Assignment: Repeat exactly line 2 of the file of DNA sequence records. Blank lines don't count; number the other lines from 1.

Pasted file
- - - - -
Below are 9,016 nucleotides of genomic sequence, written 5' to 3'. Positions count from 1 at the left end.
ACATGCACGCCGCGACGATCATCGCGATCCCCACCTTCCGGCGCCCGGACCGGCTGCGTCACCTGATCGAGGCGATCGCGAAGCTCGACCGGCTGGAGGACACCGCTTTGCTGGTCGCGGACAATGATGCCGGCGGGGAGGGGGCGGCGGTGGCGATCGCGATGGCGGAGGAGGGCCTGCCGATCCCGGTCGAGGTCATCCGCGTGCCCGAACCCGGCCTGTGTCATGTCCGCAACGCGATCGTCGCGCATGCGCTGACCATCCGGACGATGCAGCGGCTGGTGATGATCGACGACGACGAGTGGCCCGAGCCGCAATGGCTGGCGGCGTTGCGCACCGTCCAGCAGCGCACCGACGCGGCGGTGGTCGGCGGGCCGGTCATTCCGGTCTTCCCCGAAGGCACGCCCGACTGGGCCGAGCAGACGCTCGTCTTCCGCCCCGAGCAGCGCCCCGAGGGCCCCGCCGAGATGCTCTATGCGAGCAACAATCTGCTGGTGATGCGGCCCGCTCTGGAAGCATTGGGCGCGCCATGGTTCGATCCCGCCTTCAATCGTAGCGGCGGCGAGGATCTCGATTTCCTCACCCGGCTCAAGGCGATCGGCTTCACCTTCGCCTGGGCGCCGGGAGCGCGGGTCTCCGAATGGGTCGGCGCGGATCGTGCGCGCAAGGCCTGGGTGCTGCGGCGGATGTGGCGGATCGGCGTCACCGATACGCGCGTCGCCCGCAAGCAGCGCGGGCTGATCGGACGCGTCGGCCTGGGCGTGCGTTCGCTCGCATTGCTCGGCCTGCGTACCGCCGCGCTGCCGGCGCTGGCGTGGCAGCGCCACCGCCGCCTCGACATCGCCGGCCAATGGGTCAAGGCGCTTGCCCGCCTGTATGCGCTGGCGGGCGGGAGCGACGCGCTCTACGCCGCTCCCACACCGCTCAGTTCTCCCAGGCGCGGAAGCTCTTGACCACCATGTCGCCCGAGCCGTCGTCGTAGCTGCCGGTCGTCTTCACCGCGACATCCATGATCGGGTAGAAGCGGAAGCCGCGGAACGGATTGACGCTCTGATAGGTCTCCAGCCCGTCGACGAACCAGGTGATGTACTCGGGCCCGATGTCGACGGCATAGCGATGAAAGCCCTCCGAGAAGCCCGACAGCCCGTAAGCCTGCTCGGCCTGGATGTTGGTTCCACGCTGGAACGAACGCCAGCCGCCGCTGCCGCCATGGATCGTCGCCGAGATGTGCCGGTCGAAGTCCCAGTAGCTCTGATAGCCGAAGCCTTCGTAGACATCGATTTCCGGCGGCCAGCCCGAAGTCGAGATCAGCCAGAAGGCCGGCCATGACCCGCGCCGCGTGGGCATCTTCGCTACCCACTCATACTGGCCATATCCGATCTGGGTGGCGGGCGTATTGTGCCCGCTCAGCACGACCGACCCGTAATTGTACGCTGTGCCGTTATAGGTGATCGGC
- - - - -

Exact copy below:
ACATGCACGCCGCGACGATCATCGCGATCCCCACCTTCCGGCGCCCGGACCGGCTGCGTCACCTGATCGAGGCGATCGCGAAGCTCGACCGGCTGGAGGACACCGCTTTGCTGGTCGCGGACAATGATGCCGGCGGGGAGGGGGCGGCGGTGGCGATCGCGATGGCGGAGGAGGGCCTGCCGATCCCGGTCGAGGTCATCCGCGTGCCCGAACCCGGCCTGTGTCATGTCCGCAACGCGATCGTCGCGCATGCGCTGACCATCCGGACGATGCAGCGGCTGGTGATGATCGACGACGACGAGTGGCCCGAGCCGCAATGGCTGGCGGCGTTGCGCACCGTCCAGCAGCGCACCGACGCGGCGGTGGTCGGCGGGCCGGTCATTCCGGTCTTCCCCGAAGGCACGCCCGACTGGGCCGAGCAGACGCTCGTCTTCCGCCCCGAGCAGCGCCCCGAGGGCCCCGCCGAGATGCTCTATGCGAGCAACAATCTGCTGGTGATGCGGCCCGCTCTGGAAGCATTGGGCGCGCCATGGTTCGATCCCGCCTTCAATCGTAGCGGCGGCGAGGATCTCGATTTCCTCACCCGGCTCAAGGCGATCGGCTTCACCTTCGCCTGGGCGCCGGGAGCGCGGGTCTCCGAATGGGTCGGCGCGGATCGTGCGCGCAAGGCCTGGGTGCTGCGGCGGATGTGGCGGATCGGCGTCACCGATACGCGCGTCGCCCGCAAGCAGCGCGGGCTGATCGGACGCGTCGGCCTGGGCGTGCGTTCGCTCGCATTGCTCGGCCTGCGTACCGCCGCGCTGCCGGCGCTGGCGTGGCAGCGCCACCGCCGCCTCGACATCGCCGGCCAATGGGTCAAGGCGCTTGCCCGCCTGTATGCGCTGGCGGGCGGGAGCGACGCGCTCTACGCCGCTCCCACACCGCTCAGTTCTCCCAGGCGCGGAAGCTCTTGACCACCATGTCGCCCGAGCCGTCGTCGTAGCTGCCGGTCGTCTTCACCGCGACATCCATGATCGGGTAGAAGCGGAAGCCGCGGAACGGATTGACGCTCTGATAGGTCTCCAGCCCGTCGACGAACCAGGTGATGTACTCGGGCCCGATGTCGACGGCATAGCGATGAAAGCCCTCCGAGAAGCCCGACAGCCCGTAAGCCTGCTCGGCCTGGATGTTGGTTCCACGCTGGAACGAACGCCAGCCGCCGCTGCCGCCATGGATCGTCGCCGAGATGTGCCGGTCGAAGTCCCAGTAGCTCTGATAGCCGAAGCCTTCGTAGACATCGATTTCCGGCGGCCAGCCCGAAGTCGAGATCAGCCAGAAGGCCGGCCATGACCCGCGCCGCGTGGGCATCTTCGCTACCCACTCATACTGGCCATATCCGATCTGGGTGGCGGGCGTATTGTGCCCGCTCAGCACGACCGACCCGTAATTGTACGCTGTGCCGTTATAGGTGATCGGC